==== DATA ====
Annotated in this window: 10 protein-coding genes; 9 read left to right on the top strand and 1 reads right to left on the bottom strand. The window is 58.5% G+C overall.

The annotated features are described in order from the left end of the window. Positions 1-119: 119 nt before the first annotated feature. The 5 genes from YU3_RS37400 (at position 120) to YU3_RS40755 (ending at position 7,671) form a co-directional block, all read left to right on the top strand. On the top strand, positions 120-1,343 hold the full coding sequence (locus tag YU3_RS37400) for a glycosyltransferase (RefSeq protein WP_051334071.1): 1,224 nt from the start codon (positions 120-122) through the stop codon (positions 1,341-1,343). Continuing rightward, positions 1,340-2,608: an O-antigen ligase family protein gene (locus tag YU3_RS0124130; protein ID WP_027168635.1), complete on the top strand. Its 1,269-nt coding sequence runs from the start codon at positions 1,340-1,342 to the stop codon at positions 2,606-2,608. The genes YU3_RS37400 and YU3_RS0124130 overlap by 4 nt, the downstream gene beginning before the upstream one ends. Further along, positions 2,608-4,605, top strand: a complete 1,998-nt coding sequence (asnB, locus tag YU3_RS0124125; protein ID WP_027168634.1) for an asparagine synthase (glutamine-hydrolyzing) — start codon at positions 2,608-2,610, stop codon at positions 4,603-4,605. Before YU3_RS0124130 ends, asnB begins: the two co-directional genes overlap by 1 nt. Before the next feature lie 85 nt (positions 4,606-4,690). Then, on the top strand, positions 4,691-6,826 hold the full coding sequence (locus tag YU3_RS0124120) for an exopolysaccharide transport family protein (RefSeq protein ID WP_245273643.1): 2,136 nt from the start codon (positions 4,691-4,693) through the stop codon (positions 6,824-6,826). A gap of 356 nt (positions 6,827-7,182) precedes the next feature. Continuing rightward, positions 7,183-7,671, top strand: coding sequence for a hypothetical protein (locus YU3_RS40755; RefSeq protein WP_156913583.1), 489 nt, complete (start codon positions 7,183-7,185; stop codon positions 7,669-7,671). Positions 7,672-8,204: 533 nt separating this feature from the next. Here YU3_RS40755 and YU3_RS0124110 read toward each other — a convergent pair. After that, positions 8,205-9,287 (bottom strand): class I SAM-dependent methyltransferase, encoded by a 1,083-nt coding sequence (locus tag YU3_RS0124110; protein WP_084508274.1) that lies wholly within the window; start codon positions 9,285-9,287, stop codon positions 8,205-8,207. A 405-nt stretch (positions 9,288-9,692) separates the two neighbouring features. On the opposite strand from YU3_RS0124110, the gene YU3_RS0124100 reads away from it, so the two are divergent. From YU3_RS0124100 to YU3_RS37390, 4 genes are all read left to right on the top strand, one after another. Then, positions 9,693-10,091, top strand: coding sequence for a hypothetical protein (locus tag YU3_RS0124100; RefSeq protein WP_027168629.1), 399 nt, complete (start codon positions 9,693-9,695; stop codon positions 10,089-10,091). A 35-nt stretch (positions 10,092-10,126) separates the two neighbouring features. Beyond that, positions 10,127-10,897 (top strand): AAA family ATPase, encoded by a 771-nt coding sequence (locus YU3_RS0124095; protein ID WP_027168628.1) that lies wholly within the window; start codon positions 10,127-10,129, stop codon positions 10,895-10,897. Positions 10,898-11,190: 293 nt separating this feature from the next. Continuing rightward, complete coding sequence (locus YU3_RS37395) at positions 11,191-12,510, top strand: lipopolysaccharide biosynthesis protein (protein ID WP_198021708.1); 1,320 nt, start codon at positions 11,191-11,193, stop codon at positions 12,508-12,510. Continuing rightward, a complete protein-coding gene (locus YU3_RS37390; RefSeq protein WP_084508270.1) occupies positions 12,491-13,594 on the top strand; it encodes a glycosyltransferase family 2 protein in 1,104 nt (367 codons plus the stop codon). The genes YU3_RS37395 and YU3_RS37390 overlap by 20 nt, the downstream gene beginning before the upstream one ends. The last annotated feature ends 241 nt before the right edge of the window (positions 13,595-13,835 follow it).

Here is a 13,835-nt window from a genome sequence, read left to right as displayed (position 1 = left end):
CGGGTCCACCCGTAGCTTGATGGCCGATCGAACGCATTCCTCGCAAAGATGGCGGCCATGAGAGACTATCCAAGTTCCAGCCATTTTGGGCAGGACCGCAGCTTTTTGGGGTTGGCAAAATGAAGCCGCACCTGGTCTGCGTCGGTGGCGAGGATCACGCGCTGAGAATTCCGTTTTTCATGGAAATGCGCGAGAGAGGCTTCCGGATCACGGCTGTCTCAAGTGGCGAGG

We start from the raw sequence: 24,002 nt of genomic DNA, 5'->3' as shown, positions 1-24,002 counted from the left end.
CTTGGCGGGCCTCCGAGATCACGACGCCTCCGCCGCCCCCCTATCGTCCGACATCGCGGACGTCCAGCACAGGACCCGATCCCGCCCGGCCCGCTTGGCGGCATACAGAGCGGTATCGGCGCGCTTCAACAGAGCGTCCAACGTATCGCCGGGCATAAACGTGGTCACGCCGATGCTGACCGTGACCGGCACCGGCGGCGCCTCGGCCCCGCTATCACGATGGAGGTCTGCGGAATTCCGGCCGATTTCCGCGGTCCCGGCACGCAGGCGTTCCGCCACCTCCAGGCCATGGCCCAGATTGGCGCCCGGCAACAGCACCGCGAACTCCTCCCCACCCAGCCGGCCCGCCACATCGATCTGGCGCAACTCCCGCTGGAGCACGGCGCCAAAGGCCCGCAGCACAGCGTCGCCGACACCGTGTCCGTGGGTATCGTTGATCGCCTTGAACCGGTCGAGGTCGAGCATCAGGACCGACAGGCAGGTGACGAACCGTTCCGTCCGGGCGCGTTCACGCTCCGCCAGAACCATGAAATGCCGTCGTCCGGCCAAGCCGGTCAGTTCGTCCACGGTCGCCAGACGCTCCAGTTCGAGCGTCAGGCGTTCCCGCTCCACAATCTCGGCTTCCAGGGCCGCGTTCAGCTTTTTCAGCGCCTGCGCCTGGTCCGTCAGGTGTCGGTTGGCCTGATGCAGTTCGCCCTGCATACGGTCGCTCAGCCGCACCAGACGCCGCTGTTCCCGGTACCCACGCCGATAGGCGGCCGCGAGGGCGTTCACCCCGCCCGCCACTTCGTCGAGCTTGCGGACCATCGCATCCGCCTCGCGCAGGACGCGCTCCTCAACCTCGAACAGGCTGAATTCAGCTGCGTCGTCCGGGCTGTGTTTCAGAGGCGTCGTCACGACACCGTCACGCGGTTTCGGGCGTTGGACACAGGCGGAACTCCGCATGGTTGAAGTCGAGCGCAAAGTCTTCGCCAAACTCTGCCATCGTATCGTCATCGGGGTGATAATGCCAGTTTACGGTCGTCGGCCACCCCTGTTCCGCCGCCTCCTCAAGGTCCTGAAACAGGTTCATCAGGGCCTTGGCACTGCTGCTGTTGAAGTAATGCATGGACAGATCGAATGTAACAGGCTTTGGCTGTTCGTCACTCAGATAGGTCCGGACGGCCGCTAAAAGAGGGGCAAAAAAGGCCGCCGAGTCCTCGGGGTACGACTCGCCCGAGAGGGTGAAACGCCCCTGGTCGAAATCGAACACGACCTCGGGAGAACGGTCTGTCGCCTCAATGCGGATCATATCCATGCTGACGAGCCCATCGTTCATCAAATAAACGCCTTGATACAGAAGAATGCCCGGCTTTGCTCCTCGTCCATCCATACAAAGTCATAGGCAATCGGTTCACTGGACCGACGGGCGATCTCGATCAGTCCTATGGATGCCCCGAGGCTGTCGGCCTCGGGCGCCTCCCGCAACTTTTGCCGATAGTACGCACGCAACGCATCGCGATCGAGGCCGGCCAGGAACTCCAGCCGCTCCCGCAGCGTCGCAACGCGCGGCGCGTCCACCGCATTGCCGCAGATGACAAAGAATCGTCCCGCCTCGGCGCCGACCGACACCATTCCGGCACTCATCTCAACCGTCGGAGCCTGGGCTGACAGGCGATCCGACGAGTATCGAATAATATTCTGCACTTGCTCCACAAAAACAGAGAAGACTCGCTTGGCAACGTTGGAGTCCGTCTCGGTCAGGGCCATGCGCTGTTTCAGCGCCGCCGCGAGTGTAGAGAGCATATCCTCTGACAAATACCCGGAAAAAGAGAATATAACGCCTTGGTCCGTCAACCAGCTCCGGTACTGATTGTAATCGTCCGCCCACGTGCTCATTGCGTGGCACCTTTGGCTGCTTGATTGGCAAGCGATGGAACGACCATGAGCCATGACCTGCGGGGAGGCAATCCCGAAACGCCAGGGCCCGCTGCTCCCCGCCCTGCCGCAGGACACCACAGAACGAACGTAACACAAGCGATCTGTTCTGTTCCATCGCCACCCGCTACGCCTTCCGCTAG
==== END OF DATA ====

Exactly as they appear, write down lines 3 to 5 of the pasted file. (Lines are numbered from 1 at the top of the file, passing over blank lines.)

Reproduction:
Here is a 13,835-nt window from a genome sequence, read left to right as displayed (position 1 = left end):
CGGGTCCACCCGTAGCTTGATGGCCGATCGAACGCATTCCTCGCAAAGATGGCGGCCATGAGAGACTATCCAAGTTCCAGCCATTTTGGGCAGGACCGCAGCTTTTTGGGGTTGGCAAAATGAAGCCGCACCTGGTCTGCGTCGGTGGCGAGGATCACGCGCTGAGAATTCCGTTTTTCATGGAAATGCGCGAGAGAGGCTTCCGGATCACGGCTGTCTCAAGTGGCGAGG

We start from the raw sequence: 24,002 nt of genomic DNA, 5'->3' as shown, positions 1-24,002 counted from the left end.